When Nissan revealed its striking GT-R50 recently, there was only one thing we wanted to know: will it go into production? In the lead-up to the Goodwood Festival of Speed Nissan had hinted that the car - built in collaboration with Italdesign to celebrate the anniversaries of both the design studio and GT-R itself - might be made, but now we know for sure.
Speaking to Car Throttle at the show - where GT-R50 made its public debut - Nismo programme director Bob Laishley confirmed that 50 examples will indeed be built. Perhaps predictably, they won’t be cheap: you’re looking at a starting price of €900,000 (around £800,000, or $1,050,000). The bespoke nature of the car means that it’s as expensive as the buyer wants to make it. “If they want a car for the road we’ll make it for the road, if they want it for the track we’ll make it bespoke for their requirements, inspired by this vehicle [the concept],” Laishley said.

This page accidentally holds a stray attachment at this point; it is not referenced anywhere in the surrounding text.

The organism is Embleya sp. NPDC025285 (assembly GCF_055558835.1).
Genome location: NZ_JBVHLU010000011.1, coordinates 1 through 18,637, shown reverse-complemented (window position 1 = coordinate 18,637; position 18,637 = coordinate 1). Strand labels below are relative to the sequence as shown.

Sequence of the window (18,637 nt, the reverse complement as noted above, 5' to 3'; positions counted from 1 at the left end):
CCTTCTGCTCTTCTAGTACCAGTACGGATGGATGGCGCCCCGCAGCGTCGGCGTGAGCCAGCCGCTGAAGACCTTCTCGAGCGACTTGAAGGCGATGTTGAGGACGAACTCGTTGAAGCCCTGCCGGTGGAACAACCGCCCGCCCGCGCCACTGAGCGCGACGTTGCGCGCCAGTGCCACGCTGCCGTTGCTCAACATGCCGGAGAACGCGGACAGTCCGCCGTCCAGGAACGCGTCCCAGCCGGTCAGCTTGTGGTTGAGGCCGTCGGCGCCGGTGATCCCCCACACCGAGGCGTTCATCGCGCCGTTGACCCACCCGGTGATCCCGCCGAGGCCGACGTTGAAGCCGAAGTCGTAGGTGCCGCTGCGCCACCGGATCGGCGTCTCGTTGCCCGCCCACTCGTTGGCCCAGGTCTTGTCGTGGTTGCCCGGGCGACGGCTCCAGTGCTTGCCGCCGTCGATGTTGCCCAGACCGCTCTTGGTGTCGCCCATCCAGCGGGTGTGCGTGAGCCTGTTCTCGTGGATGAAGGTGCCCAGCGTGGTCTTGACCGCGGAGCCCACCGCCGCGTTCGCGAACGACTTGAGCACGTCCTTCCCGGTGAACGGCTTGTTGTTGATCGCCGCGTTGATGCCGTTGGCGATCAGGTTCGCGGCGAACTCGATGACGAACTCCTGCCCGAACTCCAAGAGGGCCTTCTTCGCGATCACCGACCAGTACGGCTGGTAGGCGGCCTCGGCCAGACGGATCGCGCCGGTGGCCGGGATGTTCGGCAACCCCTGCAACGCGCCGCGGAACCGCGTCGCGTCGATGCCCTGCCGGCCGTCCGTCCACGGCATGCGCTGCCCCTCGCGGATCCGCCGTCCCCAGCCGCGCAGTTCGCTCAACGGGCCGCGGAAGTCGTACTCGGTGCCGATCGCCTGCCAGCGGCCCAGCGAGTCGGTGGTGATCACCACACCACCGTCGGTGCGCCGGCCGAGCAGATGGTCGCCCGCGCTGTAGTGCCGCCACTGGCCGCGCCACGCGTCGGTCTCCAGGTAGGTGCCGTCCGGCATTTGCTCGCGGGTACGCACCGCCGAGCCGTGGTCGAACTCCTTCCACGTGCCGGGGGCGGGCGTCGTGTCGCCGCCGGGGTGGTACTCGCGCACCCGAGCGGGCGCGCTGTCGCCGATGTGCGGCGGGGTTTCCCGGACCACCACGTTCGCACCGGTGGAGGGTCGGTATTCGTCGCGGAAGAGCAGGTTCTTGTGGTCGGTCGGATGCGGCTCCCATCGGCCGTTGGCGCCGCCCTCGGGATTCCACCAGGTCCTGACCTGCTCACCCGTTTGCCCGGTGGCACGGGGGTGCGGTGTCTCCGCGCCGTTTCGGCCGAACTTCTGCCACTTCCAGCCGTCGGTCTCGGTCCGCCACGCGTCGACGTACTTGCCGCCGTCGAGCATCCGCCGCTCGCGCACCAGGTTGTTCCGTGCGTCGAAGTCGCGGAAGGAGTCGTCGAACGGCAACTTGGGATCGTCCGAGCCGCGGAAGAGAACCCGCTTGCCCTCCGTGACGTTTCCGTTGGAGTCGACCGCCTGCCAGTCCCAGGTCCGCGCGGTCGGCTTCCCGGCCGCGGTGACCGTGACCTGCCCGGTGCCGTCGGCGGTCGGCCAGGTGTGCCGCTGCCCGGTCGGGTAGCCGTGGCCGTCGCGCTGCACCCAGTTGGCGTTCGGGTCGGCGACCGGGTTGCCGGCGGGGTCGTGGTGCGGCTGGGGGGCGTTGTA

Laishley also noted there’s “No reason why we can’t reach 50 quickly…the interest is phenomenal”. But he denied that the GT-R50’s existence is down to an increase in demand for highly-bespoke, mega-expensive supercars (like Italdesign’s own R8-based ZeroUno). “Clearly there are other competitors around making cars in this kind of market, [but] that wasn’t a consideration,” he said.
The manufacturing process involves taking a completed GT-R from the production line and sending it to Italdesign in Moncalieri, Italy to be heavily modified into the car you see here. The concept version has larger turbochargers taken from the Nismo GT3 version of the GT-R, bigger intercoolers, stronger pistons and much more besides, bringing the power output to 710bhp. We fully expect that spec - which also includes posher Bilstein ‘DampTronic’ shock absorbers - to be available to any buyer who asks for it.
There’s no arguing with the mechanicals, although the distinctive looks may prove divisive. Regardless, Laishley is clearly a fan. “Now seeing it for the first time…it’s just phenomenal. Even though every surface has changed, it still looks like a classic GT-R,” he concluded. Do you agree?